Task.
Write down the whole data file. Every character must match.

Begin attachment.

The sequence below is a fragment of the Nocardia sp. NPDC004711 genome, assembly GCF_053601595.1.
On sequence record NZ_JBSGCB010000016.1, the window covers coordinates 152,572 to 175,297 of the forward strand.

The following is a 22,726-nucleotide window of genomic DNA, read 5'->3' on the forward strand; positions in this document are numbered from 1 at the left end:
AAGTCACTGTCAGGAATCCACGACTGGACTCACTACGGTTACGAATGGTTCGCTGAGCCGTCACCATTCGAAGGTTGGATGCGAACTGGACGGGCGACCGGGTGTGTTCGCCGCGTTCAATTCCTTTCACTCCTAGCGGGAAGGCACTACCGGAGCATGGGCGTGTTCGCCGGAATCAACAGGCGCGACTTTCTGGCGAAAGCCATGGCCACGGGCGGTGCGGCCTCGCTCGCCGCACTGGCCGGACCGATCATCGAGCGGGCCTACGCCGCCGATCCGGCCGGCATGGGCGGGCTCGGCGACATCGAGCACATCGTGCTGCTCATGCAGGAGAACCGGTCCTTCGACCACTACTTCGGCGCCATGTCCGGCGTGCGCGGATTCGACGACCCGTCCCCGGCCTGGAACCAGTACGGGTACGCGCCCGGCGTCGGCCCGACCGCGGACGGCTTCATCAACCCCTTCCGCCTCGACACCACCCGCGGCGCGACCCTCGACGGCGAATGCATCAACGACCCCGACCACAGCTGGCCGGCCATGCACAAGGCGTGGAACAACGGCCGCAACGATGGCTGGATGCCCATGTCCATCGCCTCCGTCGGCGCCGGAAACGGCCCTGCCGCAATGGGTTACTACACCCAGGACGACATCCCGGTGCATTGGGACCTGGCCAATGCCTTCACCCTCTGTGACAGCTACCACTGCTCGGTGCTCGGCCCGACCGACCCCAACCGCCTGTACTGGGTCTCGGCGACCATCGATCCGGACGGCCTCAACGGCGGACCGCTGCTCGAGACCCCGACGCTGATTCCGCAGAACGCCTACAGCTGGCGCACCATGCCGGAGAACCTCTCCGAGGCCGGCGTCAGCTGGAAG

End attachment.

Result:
The sequence below is a fragment of the Nocardia sp. NPDC004711 genome, assembly GCF_053601595.1.
On sequence record NZ_JBSGCB010000016.1, the window covers coordinates 152,572 to 175,297 of the forward strand.

The following is a 22,726-nucleotide window of genomic DNA, read 5'->3' on the forward strand; positions in this document are numbered from 1 at the left end:
AAGTCACTGTCAGGAATCCACGACTGGACTCACTACGGTTACGAATGGTTCGCTGAGCCGTCACCATTCGAAGGTTGGATGCGAACTGGACGGGCGACCGGGTGTGTTCGCCGCGTTCAATTCCTTTCACTCCTAGCGGGAAGGCACTACCGGAGCATGGGCGTGTTCGCCGGAATCAACAGGCGCGACTTTCTGGCGAAAGCCATGGCCACGGGCGGTGCGGCCTCGCTCGCCGCACTGGCCGGACCGATCATCGAGCGGGCCTACGCCGCCGATCCGGCCGGCATGGGCGGGCTCGGCGACATCGAGCACATCGTGCTGCTCATGCAGGAGAACCGGTCCTTCGACCACTACTTCGGCGCCATGTCCGGCGTGCGCGGATTCGACGACCCGTCCCCGGCCTGGAACCAGTACGGGTACGCGCCCGGCGTCGGCCCGACCGCGGACGGCTTCATCAACCCCTTCCGCCTCGACACCACCCGCGGCGCGACCCTCGACGGCGAATGCATCAACGACCCCGACCACAGCTGGCCGGCCATGCACAAGGCGTGGAACAACGGCCGCAACGATGGCTGGATGCCCATGTCCATCGCCTCCGTCGGCGCCGGAAACGGCCCTGCCGCAATGGGTTACTACACCCAGGACGACATCCCGGTGCATTGGGACCTGGCCAATGCCTTCACCCTCTGTGACAGCTACCACTGCTCGGTGCTCGGCCCGACCGACCCCAACCGCCTGTACTGGGTCTCGGCGACCATCGATCCGGACGGCCTCAACGGCGGACCGCTGCTCGAGACCCCGACGCTGATTCCGCAGAACGCCTACAGCTGGCGCACCATGCCGGAGAACCTCTCCGAGGCCGGCGTCAGCTGGAAG